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Science Rewrites Assumptions About Pre-Historic Animals

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posted on Jan, 24 2012 @ 09:34 PM
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Paleontologist Phil Currie was walking along the sandstone cliffs of the badlands in southern Alberta when he spotted something sticking out of the side of the hill.

It appeared to be the fossil of an ancient turtle. But as he began to clear away the sand, he could see that it was the skull of a dinosaur.

There is nothing extraordinary about finding fossils in Dinosaur Provincial Park. In fact, there is no better place to find the remains of these so-called "terrible lizards" that walked the earth for more than 165 million years.

But in the days that followed in that summer of 2010, Currie suspected he may have found something extraordinary indeed. This specimen appeared to be so rare and so exquisitely preserved that he instructed his students and colleagues to go slow with the excavation when he had to leave base camp for a few days.

"I just didn't want to miss out on this one," he recalls. "It's extremely rare to find a dinosaur such as this, and almost as rare to find one that is so complete. I wanted to be there to see what we had by the time we were done with it."


Great read so I had to share.
And...It's from my hometown...well the paper is.



Now, thanks to a mathematical simulation done by Currie and Nathan P. Myhrvold of Microsoft Research, we know, for instance, that the enormous tail of Apatosaurus was not so much a way of counterbalancing this dinosaur's long neck, as it was a giant whip that could theoretically break the speed of sound and create a sonic boom that would scare the heck out of a large predator, or at least make it take pause.


How awesome is that?


As I said this was great article done by the ever evolving field of paleontology, with bigger discoveries coming forward in the near future, this article is almost like a movie trailer.


I cannot wait to see what they have found and how much it will affect our knowledge of dinosaurs, because the though of slow-dim witted creatures ruling the planet has to be a bit of an understatement.


Any thoughts?

Pred...
edit on 24-1-2012 by predator0187 because: (no reason given)




posted on Jan, 24 2012 @ 10:02 PM
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I remember reading about this wayyyyy back in the day in an article written when Spielberg/Crichton's 'The Lost World' came out. The article discussed the whip-like tail, feathered raptors, and swimmming t-rexes.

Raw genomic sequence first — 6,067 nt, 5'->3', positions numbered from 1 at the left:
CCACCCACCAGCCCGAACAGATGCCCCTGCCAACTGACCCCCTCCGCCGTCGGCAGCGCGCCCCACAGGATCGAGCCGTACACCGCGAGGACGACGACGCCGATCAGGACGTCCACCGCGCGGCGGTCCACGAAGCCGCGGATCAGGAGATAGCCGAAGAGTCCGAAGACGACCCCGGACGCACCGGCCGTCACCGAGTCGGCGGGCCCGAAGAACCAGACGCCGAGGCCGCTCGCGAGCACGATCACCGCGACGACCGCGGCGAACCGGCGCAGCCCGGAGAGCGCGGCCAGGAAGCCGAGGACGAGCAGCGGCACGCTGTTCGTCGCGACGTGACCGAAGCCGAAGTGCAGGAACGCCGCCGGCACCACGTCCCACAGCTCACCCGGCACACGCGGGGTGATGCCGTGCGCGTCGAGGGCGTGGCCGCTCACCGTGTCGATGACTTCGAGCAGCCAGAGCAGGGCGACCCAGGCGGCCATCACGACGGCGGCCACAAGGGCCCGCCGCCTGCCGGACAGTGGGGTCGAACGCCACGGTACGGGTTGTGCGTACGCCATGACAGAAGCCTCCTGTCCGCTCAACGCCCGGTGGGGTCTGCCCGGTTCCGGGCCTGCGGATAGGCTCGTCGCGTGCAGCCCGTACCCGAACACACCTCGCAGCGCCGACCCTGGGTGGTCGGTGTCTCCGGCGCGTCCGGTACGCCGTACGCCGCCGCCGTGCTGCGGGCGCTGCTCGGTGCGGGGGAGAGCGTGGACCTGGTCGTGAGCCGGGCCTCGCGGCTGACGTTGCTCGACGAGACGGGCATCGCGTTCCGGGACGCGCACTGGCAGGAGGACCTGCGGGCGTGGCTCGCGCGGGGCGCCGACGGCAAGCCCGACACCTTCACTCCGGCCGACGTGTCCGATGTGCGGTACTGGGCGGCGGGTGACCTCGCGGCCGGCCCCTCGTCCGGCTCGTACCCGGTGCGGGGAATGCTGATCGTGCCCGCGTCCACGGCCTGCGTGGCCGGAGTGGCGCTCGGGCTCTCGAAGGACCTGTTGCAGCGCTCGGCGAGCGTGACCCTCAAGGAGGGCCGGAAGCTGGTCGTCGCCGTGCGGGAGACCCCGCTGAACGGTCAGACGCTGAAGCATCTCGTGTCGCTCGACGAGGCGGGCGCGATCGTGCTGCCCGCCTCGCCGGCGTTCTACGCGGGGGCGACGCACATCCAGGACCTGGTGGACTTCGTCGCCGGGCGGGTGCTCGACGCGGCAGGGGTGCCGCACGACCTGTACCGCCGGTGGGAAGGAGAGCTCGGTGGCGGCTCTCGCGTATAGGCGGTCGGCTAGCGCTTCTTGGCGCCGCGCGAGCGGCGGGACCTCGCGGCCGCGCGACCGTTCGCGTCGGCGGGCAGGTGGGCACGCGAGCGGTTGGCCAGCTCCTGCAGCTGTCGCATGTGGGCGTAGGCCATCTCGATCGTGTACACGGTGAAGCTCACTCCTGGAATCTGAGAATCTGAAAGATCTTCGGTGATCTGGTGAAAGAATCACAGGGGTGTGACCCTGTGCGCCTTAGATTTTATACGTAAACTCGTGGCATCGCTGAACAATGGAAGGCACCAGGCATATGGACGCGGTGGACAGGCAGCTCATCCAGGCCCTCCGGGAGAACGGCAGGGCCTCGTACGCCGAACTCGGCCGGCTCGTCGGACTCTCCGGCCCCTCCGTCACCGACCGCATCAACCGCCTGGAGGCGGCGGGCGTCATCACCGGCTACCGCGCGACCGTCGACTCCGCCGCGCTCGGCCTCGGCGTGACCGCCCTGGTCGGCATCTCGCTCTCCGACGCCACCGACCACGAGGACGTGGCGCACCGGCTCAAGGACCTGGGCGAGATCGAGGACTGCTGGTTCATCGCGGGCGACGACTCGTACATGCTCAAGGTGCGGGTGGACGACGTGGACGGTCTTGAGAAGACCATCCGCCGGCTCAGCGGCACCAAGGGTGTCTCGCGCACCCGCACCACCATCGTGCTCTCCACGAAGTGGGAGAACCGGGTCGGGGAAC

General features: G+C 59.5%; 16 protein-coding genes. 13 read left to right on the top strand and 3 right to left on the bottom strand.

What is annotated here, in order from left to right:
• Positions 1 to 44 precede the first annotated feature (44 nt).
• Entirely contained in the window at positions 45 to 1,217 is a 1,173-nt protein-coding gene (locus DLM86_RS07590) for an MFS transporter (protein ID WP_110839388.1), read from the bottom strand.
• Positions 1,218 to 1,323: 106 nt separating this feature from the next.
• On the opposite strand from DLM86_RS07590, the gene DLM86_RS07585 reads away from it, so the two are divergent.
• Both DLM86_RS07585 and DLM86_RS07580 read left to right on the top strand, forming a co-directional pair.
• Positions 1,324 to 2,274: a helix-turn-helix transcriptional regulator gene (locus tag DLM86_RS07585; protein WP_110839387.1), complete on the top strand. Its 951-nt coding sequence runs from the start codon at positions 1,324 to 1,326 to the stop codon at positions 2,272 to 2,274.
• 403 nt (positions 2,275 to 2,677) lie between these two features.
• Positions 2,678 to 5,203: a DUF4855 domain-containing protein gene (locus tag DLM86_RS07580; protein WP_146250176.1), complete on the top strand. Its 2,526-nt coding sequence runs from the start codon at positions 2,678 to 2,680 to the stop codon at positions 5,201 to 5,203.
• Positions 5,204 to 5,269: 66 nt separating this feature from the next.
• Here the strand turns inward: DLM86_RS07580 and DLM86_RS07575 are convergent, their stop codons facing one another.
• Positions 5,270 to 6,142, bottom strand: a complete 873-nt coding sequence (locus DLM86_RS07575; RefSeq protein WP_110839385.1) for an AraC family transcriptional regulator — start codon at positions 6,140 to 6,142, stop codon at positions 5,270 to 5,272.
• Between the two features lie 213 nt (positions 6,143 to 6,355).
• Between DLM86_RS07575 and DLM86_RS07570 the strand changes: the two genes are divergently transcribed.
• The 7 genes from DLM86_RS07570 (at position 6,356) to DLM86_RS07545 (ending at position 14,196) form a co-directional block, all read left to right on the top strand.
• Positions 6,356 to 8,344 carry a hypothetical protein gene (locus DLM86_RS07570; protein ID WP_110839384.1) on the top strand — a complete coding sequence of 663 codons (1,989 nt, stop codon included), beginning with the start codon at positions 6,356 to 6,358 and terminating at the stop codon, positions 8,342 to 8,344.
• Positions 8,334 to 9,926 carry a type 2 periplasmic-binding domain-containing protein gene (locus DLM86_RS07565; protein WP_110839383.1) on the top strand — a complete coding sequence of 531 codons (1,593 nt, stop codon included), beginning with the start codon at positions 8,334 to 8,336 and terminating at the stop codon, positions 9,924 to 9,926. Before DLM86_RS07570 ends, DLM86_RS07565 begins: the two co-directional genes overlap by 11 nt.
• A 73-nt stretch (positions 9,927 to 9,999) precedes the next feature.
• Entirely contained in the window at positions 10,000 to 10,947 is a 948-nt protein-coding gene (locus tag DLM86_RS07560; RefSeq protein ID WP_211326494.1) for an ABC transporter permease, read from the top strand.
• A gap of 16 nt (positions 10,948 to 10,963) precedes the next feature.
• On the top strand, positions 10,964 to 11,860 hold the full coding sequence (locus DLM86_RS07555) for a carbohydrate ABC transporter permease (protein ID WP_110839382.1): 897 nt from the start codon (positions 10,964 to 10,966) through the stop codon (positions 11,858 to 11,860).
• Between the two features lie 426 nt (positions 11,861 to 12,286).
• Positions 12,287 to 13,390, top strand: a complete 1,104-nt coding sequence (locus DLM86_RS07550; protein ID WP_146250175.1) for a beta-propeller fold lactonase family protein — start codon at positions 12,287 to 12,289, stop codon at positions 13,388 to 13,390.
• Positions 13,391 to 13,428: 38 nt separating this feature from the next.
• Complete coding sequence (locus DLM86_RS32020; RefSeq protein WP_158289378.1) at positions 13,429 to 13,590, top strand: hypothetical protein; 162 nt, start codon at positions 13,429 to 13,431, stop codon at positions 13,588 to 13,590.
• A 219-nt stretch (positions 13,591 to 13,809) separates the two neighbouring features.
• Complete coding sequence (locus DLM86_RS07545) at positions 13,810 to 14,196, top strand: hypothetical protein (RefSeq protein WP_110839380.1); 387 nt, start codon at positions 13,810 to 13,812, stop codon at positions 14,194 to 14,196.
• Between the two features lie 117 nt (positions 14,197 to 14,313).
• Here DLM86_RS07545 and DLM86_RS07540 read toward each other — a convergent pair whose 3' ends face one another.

What I wouldn't give to have a window back into that time?



posted on Jan, 24 2012 @ 10:13 PM
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Whips do go through a lot of stress with the ends constantly fraying. While the thought of a dinosaur cracking his tail sounds cool I am not sure how the biology could constantly withstand such forces. I am sure there would be a good hit in the tail, but need more than some bone modelling for a sonic boom.



posted on Jan, 25 2012 @ 07:29 AM
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Originally posted by kwakakev
Whips do go through a lot of stress with the ends constantly fraying. While the thought of a dinosaur cracking his tail sounds cool I am not sure how the biology could constantly withstand such forces. I am sure there would be a good hit in the tail, but need more than some bone modelling for a sonic boom.


As an Australian,if you have ever been close to a goanna you'd know this a common practice.I have kept dozen's of them and they all do this in defense.Hurts like hell too.



posted on Jan, 25 2012 @ 08:26 AM
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reply to post by 13th Zodiac
 




As an Australian,if you have ever been close to a goanna you'd know this a common practice.I have kept dozen's of them and they all do this in defense.Hurts like hell too.


As an Australian, I know a goanna can treat a person like a tree when threatened and claw up them. I have not heard of a sonic crack from a goanna, but the goanna tail is some really nice meant, very stringy chicken. If you have any examples of a crack I would to check it out.



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